Pp Ch30 Architecture

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  • Source: http://tilde-walsham.web.cern.ch/~walsham/images/brighton/p_brighton_pavilion.jpg
  • Source: http://college.hmco.com/history/west/mosaic/chapter14/images/crystal_palace.jpg
  • Source: http://www.victorianstation.com/palace.html
  • Source: http://www.greatbuildings.com/buildings/Eiffel_Tower.html and http://www.artday.com/dayimg.php3 Eiffel Tower Commentary "...the tower was the greatest affront not only to the architecture of Paris, but also to the eye of the Parisian, for whom its structural logic and revolutionary aesthetic language were incomprehensible. "Essentially, the structure of the Eiffel Tower—which was a far-ranging extrapolation of Eiffel's spidery, wrought-iron bridge pylons—could not have been more simple: four immense, tapering, curved, lattice-girder piers that meet asymptotically. These piers rise from an immensely broad square base—125 meters on a side—and are laced together at two levels by connecting girders to form an integral unity of great stability..." — Marvin Trachtenberg and Isabelle Hyman. Architecture: from Prehistory to Post-Modernism. p485. Details Built for the 1889 International Exhibition, Paris, the centenary celebration of the French Revolution. On the Av. Gustave Eiffel, by the river Seine. 300 m (985 ft) tall.
  • Source: http://www.bc.edu/bc_org/avp/cas/fnart/fa267/sullivan/guaranty.jpg Source: http://www.bc.edu/bc_org/avp/cas/fnart/fa267/sullivan/carsonp2.jpg (second slide shows “work as temple” concept and lingering romanticism in modern design as seen in front door in Louis Sullivan: Carson, Pirie, Scott,  Building, Chicago, 1899
  • Pp Ch30 Architecture

    1. 1. Romanticism, Realism and Architecture Chapters 29 and 30 Humanities 103 Instructor Beth Camp
    2. 2. What is Architecture? Context: What is the geographic, political, economic, religious, psychological, or historical context for this building? Space: How is the building designed? How are different spaces used as they relate to FUNCTION and AESTHETICS? Climate : How does climate affect the design of this building?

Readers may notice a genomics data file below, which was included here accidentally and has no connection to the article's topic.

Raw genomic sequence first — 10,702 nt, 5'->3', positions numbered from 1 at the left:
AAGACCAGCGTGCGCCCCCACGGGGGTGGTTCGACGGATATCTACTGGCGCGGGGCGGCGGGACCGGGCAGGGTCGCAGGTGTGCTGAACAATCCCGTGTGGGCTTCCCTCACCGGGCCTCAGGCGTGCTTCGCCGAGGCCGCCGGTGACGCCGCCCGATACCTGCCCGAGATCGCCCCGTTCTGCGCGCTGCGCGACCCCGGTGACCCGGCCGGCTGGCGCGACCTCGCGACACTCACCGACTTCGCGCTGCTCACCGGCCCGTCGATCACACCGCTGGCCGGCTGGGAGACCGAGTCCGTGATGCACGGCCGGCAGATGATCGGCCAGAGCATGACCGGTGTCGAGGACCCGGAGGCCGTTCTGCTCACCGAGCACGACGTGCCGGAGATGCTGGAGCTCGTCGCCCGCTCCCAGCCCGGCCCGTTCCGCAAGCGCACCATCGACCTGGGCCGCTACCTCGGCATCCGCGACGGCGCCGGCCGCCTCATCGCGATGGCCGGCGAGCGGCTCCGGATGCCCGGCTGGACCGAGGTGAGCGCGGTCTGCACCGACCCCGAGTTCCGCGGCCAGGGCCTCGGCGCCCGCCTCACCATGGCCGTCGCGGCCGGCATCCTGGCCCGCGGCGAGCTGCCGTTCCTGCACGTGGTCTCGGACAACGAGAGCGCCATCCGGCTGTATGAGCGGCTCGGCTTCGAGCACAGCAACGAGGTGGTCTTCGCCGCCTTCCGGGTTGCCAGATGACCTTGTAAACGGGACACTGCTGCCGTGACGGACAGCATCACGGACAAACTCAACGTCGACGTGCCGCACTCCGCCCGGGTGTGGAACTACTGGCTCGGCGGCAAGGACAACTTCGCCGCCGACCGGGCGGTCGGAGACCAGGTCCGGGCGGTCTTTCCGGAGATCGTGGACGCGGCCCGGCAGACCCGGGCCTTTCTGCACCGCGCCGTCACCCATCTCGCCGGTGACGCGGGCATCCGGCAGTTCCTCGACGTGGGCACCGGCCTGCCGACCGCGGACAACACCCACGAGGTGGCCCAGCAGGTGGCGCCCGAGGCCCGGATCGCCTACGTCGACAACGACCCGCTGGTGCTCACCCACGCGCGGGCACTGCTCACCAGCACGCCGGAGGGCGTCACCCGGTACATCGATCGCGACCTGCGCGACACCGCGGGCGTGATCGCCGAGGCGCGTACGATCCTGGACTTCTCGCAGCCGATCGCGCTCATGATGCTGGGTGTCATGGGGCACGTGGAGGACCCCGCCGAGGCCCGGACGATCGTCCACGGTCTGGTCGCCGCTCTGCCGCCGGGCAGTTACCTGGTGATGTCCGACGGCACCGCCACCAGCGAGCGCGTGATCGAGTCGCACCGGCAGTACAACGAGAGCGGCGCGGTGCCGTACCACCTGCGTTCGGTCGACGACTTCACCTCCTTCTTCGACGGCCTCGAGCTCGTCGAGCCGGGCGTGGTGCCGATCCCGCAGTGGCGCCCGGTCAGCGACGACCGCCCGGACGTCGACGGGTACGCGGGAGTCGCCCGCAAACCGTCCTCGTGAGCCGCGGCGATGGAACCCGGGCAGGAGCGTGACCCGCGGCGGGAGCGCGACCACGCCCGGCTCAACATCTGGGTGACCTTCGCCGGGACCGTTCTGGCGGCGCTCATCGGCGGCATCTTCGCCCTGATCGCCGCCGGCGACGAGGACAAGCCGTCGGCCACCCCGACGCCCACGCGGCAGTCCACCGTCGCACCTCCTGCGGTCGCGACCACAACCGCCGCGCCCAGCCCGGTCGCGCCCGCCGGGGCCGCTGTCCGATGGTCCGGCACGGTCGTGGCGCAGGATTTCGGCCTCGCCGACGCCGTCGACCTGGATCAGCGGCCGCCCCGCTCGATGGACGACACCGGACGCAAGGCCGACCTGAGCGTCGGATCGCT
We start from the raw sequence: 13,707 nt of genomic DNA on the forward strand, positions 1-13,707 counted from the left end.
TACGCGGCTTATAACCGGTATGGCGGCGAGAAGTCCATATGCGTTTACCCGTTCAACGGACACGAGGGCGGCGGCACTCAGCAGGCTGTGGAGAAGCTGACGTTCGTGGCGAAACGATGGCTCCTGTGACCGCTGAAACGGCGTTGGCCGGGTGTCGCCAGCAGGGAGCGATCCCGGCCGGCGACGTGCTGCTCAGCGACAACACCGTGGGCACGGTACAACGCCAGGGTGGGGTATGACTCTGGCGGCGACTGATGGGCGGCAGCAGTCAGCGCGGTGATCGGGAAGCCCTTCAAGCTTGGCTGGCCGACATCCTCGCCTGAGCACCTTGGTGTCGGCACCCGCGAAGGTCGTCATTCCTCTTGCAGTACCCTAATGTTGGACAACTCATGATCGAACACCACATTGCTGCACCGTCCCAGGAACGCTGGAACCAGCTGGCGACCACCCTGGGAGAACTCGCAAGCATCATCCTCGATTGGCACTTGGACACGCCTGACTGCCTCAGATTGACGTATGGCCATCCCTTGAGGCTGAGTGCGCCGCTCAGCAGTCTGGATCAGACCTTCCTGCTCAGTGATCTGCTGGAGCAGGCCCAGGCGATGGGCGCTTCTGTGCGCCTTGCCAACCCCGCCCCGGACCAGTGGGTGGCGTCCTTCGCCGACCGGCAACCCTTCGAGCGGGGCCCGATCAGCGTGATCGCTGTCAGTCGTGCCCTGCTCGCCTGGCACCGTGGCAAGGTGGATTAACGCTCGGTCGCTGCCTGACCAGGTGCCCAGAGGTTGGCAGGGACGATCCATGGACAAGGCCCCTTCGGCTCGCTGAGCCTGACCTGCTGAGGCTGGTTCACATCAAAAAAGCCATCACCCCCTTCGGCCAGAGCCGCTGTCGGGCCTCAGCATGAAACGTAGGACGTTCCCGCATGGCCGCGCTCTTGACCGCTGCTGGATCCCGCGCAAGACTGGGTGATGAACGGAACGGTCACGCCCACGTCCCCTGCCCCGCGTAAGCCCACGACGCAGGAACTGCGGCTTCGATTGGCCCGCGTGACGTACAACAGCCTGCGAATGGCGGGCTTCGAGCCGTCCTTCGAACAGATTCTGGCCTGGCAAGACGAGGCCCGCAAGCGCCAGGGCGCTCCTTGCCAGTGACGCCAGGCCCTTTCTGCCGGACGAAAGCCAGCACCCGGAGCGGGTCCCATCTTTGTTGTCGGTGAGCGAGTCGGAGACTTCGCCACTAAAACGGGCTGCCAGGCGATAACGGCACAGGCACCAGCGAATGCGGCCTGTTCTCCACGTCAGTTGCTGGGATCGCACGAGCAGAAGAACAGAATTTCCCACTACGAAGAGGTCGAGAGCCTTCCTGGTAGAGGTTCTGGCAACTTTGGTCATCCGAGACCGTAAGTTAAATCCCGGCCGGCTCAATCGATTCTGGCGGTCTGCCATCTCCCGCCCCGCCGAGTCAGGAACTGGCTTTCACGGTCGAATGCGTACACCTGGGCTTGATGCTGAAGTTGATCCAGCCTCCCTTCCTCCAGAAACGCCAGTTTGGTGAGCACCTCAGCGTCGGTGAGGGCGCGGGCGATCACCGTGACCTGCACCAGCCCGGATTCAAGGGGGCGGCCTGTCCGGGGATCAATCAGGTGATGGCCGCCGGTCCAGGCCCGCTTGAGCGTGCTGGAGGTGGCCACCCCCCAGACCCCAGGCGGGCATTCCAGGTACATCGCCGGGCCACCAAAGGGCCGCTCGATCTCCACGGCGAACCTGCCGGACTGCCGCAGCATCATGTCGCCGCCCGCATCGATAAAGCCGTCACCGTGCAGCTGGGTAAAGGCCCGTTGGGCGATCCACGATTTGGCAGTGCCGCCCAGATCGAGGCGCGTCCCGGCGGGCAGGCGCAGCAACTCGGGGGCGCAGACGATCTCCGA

3. 3. Architecture is STRUCTURE <ul><li>POST AND LINTEL= typically stone </li></ul><ul><ul><li>Limited in ability to define space </li></ul></ul><ul><ul><li>Example: Stonehenge </li></ul></ul>
    4. 4. Architecture is STRUCTURE <ul><li>ARCH = transfers stress outward </li></ul><ul><ul><li>Buttress used on outside walls </li></ul></ul><ul><ul><li>Examples: early bridges, churches, mosques </li></ul></ul>Roman Arch Gothic Moorish
    5. 5. Architecture is DESIGN <ul><li>Line, repetition, balance </li></ul><ul><ul><li>Architect may take a single design and repeat it </li></ul></ul><ul><ul><li>Result = balance or symmetry, regardless of style </li></ul></ul><ul><li>Scale and proportion </li></ul><ul><ul><li>SCALE = size of building </li></ul></ul><ul><ul><li>PROPORTION = how individual elements in the overall design relate to each other </li></ul></ul><ul><ul><ul><li>Often in ratios: (2 to 1), (3 to 2) or (1 to 3) </li></ul></ul></ul>
    6. 6. Architecture is DESIGN <ul><li>Vitruvius (Roman architect, c. 26 CE) </li></ul><ul><li>Good architecture contains these elements </li></ul><ul><ul><li>UTILITAS </li></ul></ul><ul><ul><li>FIRMITAS </li></ul></ul><ul><ul><li>BELLITAS </li></ul></ul><ul><li>Usefulness </li></ul><ul><li>Durability </li></ul><ul><li>Beauty </li></ul>